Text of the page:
Some references and further reading

  1. Afrique Espoir, 2014. Le Monde dans ma poche. Ed. Afrique Espoir, Kinshasa, 126pp.
  2. ASADHO, 2006. L’État contre le peuple : La gouvernance, l’exploitation minière et le régime transitoire en République Démocratique du Congo. Ed ; NIZA, Amsterdam.
  3. Bakandeja et  Commission parlementaire, 2006. Sortir du piège du conflit: promouvoir la bonne gouvernance au Congo, Rapport Afrique 114- Juillet 2006. Kinshasa
  4. Banque Mondiale, 2008. République Démocratique du Congo La bonne gouvernance dans le secteur minier comme facteur de croissance. Washington, DC.
  5. Berwouts K., 2010. Un semblant d’Etat en état de ruine- Rapport de mission EurAc
  6.  Bread for all, 2012. Glencore in the D R Congo : Profit before human rights and the Environment. Ed. Bread for all- Catholic Lenten Fund. Lausane.
  7. Centre Carter, 2012. Les investissements miniers en R D Congo : Développement ou appauvrissement des communautés locales ? Ed. The Carter Center., Atlanta, Georgia.
  8. Dietrich P., 2002. Une économie du sang en R D Congo. Ed. Partenariat Afrique-Canada. Ottawa.
  9. Global Witness, 2012. Le secret qui entoure les transactions de Glencore en RD Congo risque d’exposer les actionnaires à des pratiques de corruption. Ed. Global Witness, Kinshasa.
  10. Lutundula et Commission parlementaire, 2006. Examen de la validité des conventions à caractère économique et financier conclues pendant les guerres de 1996-1997 et de 1998. ASSEMBLEE NATIONALE COMMISSION SPECIALE. Kinshasa.
  11. Musibono, 2013. Savoir et savoir-faire traditionnels mbun dans la conservation durable des écosystèmes au Congo-Kinshasa. Ed. ERGS-Kinshasa, 165pp.
  12. Musibono, 2006. Du marasme d’un Etat squelette aux défis du développement durable- Gestion de l’environnement au Congo-Kinshasa : Cueillette chronique et pauvreté durable. Ed. Chaire UNESCO- SADC-UNIKIN, Kinshasa, 265pp.
  13. SARW, NDS, CERN/CENCO, ACIDH, ECC, CDF, RRN-RDC, RJRN, LICOCO, RELCOF, OSI, 2009. Rapport du plaidoyer des Organisations de la Société Civile Congolaise oeuvrant dans le secteur des ressources naturelles pour la finalisation de la rénégociation des Contrats Miniers en RDC « Cas Freeport|Tenke Fungurume et First Quantum|KMT ». Kinshasa
  14. United Nations (Security Council)., 2001. Rapport final du Groupe d’Experts sur l’exploitation illégale des ressources naturelles et autres formes de richesse de la R D Congo. S/2002/1146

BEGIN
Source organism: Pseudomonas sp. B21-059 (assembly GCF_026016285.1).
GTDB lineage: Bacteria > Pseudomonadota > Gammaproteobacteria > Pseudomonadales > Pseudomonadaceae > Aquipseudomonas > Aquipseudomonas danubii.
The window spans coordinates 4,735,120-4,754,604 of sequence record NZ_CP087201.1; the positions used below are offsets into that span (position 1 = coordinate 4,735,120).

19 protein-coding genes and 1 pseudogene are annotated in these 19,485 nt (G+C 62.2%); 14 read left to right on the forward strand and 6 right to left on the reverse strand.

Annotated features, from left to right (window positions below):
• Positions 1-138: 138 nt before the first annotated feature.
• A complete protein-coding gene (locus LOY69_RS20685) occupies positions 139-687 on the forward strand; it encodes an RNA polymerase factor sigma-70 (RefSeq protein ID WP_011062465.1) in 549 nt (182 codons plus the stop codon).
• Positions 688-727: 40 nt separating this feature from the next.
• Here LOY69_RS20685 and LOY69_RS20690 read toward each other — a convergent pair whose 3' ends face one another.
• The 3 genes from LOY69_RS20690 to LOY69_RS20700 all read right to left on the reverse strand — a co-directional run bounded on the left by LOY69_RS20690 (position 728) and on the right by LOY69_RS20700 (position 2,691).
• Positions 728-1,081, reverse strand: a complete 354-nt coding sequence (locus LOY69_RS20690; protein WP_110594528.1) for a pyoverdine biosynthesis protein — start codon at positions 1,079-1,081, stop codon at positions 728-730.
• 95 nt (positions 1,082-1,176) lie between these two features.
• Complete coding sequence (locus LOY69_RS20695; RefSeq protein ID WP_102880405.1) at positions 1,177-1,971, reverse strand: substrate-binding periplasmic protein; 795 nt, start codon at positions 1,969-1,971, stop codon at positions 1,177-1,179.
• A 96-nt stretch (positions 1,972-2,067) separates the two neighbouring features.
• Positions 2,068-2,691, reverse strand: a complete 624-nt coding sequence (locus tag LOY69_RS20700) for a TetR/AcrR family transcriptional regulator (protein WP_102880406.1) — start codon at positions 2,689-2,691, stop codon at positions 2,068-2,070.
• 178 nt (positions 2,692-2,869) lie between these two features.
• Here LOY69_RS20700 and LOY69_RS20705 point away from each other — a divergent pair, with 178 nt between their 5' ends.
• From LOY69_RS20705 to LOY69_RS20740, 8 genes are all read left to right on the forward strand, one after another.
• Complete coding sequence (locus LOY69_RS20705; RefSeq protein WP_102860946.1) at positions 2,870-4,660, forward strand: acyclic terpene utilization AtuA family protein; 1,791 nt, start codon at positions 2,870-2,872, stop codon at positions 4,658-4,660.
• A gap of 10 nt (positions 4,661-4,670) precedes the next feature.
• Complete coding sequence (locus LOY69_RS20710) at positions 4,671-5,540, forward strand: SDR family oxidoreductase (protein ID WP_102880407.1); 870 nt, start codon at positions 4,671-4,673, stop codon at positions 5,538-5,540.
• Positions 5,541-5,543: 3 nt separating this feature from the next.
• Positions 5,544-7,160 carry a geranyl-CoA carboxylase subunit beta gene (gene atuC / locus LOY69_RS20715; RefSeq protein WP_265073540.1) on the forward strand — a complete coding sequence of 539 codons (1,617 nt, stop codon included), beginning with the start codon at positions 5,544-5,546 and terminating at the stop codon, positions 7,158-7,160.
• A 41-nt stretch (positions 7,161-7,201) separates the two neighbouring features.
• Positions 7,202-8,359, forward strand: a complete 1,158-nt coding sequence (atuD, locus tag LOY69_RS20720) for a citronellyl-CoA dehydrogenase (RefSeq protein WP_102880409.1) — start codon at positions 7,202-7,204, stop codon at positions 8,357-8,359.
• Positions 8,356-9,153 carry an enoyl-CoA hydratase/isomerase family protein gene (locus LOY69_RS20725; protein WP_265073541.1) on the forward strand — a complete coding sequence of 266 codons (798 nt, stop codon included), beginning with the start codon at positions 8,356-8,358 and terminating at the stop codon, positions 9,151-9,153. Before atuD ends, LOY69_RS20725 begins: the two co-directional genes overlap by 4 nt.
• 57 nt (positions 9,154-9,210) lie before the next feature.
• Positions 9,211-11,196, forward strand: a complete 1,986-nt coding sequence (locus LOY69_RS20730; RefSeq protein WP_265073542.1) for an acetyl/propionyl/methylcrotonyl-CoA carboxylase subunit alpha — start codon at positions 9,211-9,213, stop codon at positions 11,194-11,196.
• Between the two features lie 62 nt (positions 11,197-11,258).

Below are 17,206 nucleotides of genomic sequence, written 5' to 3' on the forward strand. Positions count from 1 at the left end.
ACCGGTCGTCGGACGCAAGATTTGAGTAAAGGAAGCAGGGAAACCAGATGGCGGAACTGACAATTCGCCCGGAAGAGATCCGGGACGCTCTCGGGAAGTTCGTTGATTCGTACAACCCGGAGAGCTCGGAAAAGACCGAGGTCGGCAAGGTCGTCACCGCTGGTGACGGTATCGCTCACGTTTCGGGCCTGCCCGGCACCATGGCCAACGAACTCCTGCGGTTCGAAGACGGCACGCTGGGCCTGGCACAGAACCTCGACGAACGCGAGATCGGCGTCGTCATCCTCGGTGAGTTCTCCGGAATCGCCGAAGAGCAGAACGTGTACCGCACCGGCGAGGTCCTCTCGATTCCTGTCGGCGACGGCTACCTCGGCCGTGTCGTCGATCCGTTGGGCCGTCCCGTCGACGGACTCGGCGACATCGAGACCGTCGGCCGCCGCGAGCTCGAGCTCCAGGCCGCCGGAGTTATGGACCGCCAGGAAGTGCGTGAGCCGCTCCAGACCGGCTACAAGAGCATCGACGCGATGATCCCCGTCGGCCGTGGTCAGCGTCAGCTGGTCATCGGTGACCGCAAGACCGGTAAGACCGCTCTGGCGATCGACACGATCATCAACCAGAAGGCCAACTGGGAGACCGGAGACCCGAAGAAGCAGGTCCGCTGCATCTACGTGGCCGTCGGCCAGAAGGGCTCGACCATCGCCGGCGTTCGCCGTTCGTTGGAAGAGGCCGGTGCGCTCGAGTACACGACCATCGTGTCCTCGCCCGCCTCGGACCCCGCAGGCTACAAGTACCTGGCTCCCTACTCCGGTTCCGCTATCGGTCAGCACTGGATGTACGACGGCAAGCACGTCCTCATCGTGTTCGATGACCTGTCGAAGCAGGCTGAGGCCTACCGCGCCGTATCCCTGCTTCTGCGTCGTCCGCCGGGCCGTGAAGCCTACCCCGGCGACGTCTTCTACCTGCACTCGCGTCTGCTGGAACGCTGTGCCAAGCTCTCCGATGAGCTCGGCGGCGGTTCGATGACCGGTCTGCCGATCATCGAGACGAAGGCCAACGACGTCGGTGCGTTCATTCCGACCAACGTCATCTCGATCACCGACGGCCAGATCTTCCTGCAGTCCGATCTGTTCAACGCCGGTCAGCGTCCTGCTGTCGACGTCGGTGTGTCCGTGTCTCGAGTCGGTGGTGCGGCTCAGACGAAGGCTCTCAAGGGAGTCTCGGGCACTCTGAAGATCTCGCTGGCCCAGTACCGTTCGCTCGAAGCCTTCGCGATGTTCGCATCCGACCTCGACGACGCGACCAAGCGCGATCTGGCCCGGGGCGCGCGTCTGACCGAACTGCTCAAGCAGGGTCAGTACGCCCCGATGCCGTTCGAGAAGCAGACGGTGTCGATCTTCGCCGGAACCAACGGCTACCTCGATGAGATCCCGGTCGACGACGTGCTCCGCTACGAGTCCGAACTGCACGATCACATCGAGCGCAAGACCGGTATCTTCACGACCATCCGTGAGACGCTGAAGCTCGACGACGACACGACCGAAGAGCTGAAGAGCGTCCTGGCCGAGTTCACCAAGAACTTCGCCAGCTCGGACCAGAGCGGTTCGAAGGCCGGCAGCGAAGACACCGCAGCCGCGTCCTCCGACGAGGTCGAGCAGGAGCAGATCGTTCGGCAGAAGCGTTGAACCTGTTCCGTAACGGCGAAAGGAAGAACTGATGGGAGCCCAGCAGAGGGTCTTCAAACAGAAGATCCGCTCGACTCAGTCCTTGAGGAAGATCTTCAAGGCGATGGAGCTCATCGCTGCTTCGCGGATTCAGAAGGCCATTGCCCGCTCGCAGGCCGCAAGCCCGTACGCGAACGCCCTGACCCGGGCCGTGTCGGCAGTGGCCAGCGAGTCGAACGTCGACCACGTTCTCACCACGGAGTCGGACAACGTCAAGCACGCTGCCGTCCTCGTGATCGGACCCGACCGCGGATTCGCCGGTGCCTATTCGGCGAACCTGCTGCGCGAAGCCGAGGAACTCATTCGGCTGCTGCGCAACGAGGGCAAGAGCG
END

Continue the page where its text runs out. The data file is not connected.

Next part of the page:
15. United Nations (Security Council), 2007. Mining Industry in the D R of the Congo. In UN Security Council S/2007/68- Report of the Secretary-General.
  16. United Nations (High Commissioner for Refugees)., 2010. Rapport du Projet Mapping concernant  les violations les plus graves des droits de l’homme et du droit international humanitaire commises entre mars 1993 et juin 2003 sur le Territoire de la R D Congo. New York.
  17. Wrong, Michela, 2002. In the Footsteps of Mr. Kurtz: Living on the Brink of Disaster in Mobutu’s Congo (Harper Perennial, 2002).

[i]  Mobutu died in exile in 1998 in Morocco but astonishingly, his flagrant  kleptocracy is still remembered by some in Congo as a time of stability. His son, Nzanga Mobutu was elected to parliament in 2007 and made the minister of agriculture .

[ii] Estimates from the International Committee of the Red Cross quoted in Simon Robinson and Vivienne Walt, “The Deadliest War in the World.” Time, May 28, 2008.

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Meet the Author

Author Photo Saleem Ali
Saleem H. Ali is Blue and Gold Distinguished Professor of Energy and the Environment at the University of Delaware (USA) and a Professorial Research Fellow at the University of Queensland, Australia. He is also a Senior Fellow at Columbia University's Center on Sustainable Enterprise. Dr. Ali is a National Geographic Emerging Explorer for 2010 and World Economic Forum "Young Global Leader" (2011). His books include "Environmental Diplomacy" (with Lawrence Susskind, Oxford Univ. Press) and "Treasures of the Earth: Need, Greed and a Sustainable Future" (Yale University Press). He can be followed on Twitter @saleem_ali.